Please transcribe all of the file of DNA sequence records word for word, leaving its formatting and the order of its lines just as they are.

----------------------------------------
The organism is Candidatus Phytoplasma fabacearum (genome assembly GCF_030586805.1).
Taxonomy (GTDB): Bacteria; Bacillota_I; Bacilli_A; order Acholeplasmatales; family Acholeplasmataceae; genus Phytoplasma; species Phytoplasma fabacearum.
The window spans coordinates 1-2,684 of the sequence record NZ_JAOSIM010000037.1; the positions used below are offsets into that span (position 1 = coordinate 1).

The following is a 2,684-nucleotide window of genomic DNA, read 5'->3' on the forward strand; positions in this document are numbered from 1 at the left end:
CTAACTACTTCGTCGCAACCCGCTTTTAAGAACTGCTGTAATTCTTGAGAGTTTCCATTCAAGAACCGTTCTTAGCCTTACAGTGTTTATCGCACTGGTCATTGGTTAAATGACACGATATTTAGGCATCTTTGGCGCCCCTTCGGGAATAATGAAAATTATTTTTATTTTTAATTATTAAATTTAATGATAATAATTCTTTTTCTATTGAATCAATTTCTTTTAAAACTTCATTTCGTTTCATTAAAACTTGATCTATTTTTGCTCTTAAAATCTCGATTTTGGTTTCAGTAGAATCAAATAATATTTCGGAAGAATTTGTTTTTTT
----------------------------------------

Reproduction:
The organism is Candidatus Phytoplasma fabacearum (genome assembly GCF_030586805.1).
Taxonomy (GTDB): Bacteria; Bacillota_I; Bacilli_A; order Acholeplasmatales; family Acholeplasmataceae; genus Phytoplasma; species Phytoplasma fabacearum.
The window spans coordinates 1-2,684 of the sequence record NZ_JAOSIM010000037.1; the positions used below are offsets into that span (position 1 = coordinate 1).

The following is a 2,684-nucleotide window of genomic DNA, read 5'->3' on the forward strand; positions in this document are numbered from 1 at the left end:
CTAACTACTTCGTCGCAACCCGCTTTTAAGAACTGCTGTAATTCTTGAGAGTTTCCATTCAAGAACCGTTCTTAGCCTTACAGTGTTTATCGCACTGGTCATTGGTTAAATGACACGATATTTAGGCATCTTTGGCGCCCCTTCGGGAATAATGAAAATTATTTTTATTTTTAATTATTAAATTTAATGATAATAATTCTTTTTCTATTGAATCAATTTCTTTTAAAACTTCATTTCGTTTCATTAAAACTTGATCTATTTTTGCTCTTAAAATCTCGATTTTGGTTTCAGTAGAATCAAATAATATTTCGGAAGAATTTGTTTTTTT